Severe floods in central China have left 12 people dead and forced more than 200,000 to flee their homes.
Parts of the country have been hit by record-breaking rainfall. Footage posted on social media showed water cascading through subway stations and people wading through chest-high torrents in streets.
More than 20cm of rain fell on the city of Zhengzhou in Henan province over a single hour on Tuesday (20 July).
So, where are the floods in China and what has caused them?
Here’s what you need to know.
Where are the floods in China?
The massive floods have hit Henan province, affecting more than a dozen cities.
The province is home to about 94 million people.
It issued its highest level of weather warning following the rainfall, and local authorities called the floods a “once in 100 years” event.
The rain started over the weekend and intensified on Tuesday.
More than 3000 weather stations in Henan saw rainfall exceeding 5cm, with 1,614 showing levels above 10cm and 151 above 25cm.
Pictures and video footage from the region showed large volumes of water raging through streets and picking up cars.
The provincial capital Zhengzhou, which has a population of 12 million, was hit badly and saw widespread flooding by Tuesday night.
It’s located on the bank of the Yellow River, which is one of China’s largest waterways.
Power was cut to some parts of the city, while trains were suspended, roads were closed and flights were delayed.
A distressing social media post showed commuters trapped in flood water nearly up to their heads on a subway train, while another video showed water rushing onto platforms.
Twelve people have died after the underground railway tunnels were flooded when some of the city’s flood defences were overwhelmed, leaving passengers unable to get away from rising waters. Five people are being treated for injuries.
Officials said more than 500 people were eventually rescued from the tunnels after an evacuation operation was started.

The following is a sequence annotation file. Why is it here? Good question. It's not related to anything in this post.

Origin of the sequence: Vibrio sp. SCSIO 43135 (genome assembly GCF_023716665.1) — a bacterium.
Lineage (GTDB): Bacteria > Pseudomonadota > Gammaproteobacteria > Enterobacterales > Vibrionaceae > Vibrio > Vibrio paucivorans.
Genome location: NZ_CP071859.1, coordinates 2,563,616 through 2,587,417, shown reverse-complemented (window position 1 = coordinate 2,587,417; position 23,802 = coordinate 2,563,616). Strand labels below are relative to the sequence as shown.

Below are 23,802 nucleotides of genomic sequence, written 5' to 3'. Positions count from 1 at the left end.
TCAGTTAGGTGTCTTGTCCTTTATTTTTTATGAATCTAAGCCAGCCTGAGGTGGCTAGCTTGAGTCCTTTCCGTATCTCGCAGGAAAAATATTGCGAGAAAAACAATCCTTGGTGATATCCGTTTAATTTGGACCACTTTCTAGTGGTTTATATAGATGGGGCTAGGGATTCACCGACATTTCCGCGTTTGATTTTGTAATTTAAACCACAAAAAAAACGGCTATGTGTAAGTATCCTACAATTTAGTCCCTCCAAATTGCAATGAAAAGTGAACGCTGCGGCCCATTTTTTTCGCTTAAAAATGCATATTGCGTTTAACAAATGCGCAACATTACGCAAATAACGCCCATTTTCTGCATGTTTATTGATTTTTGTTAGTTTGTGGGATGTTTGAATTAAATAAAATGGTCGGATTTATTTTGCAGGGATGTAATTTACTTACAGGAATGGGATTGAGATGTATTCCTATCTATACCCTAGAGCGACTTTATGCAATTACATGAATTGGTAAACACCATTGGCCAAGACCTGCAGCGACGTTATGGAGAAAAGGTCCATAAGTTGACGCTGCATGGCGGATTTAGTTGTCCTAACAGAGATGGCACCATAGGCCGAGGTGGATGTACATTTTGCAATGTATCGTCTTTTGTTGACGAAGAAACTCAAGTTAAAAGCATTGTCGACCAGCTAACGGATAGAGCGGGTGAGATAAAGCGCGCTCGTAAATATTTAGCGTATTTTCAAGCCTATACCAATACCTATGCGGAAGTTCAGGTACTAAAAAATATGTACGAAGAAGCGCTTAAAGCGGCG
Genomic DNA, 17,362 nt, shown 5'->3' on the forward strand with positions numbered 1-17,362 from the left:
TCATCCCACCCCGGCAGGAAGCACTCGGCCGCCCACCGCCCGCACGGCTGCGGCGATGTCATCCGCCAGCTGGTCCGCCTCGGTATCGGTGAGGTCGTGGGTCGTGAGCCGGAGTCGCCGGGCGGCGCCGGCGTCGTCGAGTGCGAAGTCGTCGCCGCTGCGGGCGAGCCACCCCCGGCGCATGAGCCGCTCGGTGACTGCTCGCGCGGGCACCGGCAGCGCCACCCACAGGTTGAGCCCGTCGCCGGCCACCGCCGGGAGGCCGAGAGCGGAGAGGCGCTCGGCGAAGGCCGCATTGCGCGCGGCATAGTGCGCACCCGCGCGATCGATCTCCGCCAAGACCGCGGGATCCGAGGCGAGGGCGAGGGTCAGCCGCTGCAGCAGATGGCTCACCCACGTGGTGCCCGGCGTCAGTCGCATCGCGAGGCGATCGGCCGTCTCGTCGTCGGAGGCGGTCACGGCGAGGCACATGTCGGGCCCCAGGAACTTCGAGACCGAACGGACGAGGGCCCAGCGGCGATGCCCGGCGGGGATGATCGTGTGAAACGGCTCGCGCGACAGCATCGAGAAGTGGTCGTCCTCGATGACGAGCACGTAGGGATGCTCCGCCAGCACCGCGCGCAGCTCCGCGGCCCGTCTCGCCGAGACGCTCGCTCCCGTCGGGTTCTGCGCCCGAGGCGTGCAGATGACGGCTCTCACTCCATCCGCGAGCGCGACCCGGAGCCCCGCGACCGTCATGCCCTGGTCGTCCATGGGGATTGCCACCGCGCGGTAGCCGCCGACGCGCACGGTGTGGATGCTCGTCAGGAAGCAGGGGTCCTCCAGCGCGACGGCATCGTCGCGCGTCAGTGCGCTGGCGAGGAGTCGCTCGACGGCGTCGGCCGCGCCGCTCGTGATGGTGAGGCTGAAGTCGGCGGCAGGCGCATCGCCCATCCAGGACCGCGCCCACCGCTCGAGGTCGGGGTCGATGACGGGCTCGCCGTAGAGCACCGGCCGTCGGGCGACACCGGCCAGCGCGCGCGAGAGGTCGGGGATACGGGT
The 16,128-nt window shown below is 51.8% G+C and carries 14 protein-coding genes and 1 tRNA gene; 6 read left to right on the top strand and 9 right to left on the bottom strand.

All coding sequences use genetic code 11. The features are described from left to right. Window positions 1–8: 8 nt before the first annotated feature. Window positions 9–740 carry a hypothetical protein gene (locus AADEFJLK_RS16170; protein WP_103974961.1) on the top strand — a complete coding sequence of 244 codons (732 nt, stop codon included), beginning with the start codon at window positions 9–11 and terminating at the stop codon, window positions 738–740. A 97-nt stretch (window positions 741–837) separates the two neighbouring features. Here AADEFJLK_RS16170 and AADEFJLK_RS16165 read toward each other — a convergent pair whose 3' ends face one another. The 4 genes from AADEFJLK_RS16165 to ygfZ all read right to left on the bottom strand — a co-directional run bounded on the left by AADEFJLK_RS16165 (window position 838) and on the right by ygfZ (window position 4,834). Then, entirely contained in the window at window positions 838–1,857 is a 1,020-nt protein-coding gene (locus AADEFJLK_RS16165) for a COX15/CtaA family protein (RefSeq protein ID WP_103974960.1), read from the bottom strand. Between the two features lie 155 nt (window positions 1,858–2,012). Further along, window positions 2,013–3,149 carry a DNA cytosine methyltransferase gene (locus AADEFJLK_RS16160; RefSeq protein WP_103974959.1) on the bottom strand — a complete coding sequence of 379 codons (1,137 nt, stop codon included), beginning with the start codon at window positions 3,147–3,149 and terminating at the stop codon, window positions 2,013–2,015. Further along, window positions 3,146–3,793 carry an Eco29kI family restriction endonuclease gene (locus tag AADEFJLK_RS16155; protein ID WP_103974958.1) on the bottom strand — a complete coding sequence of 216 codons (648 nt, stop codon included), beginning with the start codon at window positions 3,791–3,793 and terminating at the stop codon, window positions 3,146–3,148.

The First Affiliated Hospital of Zhengzhou Hospital also lost power for a short amount of time on Tuesday night, said a statement on Weibo by the Zhengzhou Municipal Party Committee. Six hundred critically ill patients were transferred to a new location, it said.
Other cities in Henan, including Ruzhou, were also affected by the severe flooding.
The Shaolin Temple in Dengfeng was forced to close. An aluminum plant in the city exploded, resulting in water pouring into the factory.
Dozens of reservoirs in Henan have gone over their warning levels. The Yihetan dam, in the city of Luoyang, saw a 20-metre breach as a result of the rainfall and a statement from the army said it could “collapse at any time”.
Meanwhile, in Zhengzhou, the flood control headquarters said the city’s reservoir, Guojiazui, had been breached.
What has caused the flooding?
The Henan province has experienced “rare and severe rainfall” since Saturday (17 July), China’s weather authority said.
The amount of rain that has fallen in Zhengzhou over the past few days has been reported to be the same as what the city would usually receive in a full year.
A warming atmosphere caused by climate change increases the chances of severe rainfall.
During China’s rainy season, flooding can be common and part of the Yellow River basin has several major river systems running through Henan which are flood-prone.
However, the expansion of cities in the country and transforming agricultural land into housing has exacerbated the problem.
Scientists have warned that widespread dam construction has also made climate change issues in the flood zone worse.
Connections between rivers and lakes have been broken and disrupted floodplains which once served the purpose of absorbing a lot of the region’s annual summer rainfall.
Speaking on state television, Chinese President Xi Jinping said: "Flood prevention efforts have become very difficult."
He added that the floods had resulted in “significant loss of life and damage to property”, according to state news agency Xinhua.
Forecasters are predicting the extreme rainfall will end by Thursday (22 July), but before that parts of Henan could continue to see “severe or extremely severe storms”.